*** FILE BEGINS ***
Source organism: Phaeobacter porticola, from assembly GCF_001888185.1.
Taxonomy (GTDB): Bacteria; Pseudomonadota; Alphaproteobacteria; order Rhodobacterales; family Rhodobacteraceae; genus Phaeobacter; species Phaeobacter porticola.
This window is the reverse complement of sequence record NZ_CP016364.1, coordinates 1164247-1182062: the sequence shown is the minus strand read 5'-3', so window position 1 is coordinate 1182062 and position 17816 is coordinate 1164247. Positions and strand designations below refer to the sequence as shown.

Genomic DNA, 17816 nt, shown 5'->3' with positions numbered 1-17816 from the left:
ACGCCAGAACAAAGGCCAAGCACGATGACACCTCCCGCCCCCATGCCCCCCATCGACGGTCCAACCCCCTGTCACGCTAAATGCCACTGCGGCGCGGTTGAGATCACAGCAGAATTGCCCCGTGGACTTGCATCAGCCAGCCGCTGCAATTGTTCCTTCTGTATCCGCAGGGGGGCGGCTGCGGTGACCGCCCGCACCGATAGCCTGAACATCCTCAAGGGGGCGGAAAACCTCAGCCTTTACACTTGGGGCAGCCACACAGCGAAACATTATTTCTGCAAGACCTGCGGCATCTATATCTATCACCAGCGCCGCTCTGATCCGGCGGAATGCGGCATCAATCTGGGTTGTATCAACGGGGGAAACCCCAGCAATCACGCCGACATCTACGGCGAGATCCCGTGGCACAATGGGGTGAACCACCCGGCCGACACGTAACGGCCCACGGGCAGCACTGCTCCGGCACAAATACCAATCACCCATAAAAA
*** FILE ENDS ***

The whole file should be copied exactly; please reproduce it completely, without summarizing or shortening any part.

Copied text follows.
Source organism: Phaeobacter porticola, from assembly GCF_001888185.1.
Taxonomy (GTDB): Bacteria; Pseudomonadota; Alphaproteobacteria; order Rhodobacterales; family Rhodobacteraceae; genus Phaeobacter; species Phaeobacter porticola.
This window is the reverse complement of sequence record NZ_CP016364.1, coordinates 1164247-1182062: the sequence shown is the minus strand read 5'-3', so window position 1 is coordinate 1182062 and position 17816 is coordinate 1164247. Positions and strand designations below refer to the sequence as shown.

Genomic DNA, 17816 nt, shown 5'->3' with positions numbered 1-17816 from the left:
ACGCCAGAACAAAGGCCAAGCACGATGACACCTCCCGCCCCCATGCCCCCCATCGACGGTCCAACCCCCTGTCACGCTAAATGCCACTGCGGCGCGGTTGAGATCACAGCAGAATTGCCCCGTGGACTTGCATCAGCCAGCCGCTGCAATTGTTCCTTCTGTATCCGCAGGGGGGCGGCTGCGGTGACCGCCCGCACCGATAGCCTGAACATCCTCAAGGGGGCGGAAAACCTCAGCCTTTACACTTGGGGCAGCCACACAGCGAAACATTATTTCTGCAAGACCTGCGGCATCTATATCTATCACCAGCGCCGCTCTGATCCGGCGGAATGCGGCATCAATCTGGGTTGTATCAACGGGGGAAACCCCAGCAATCACGCCGACATCTACGGCGAGATCCCGTGGCACAATGGGGTGAACCACCCGGCCGACACGTAACGGCCCACGGGCAGCACTGCTCCGGCACAAATACCAATCACCCATAAAAA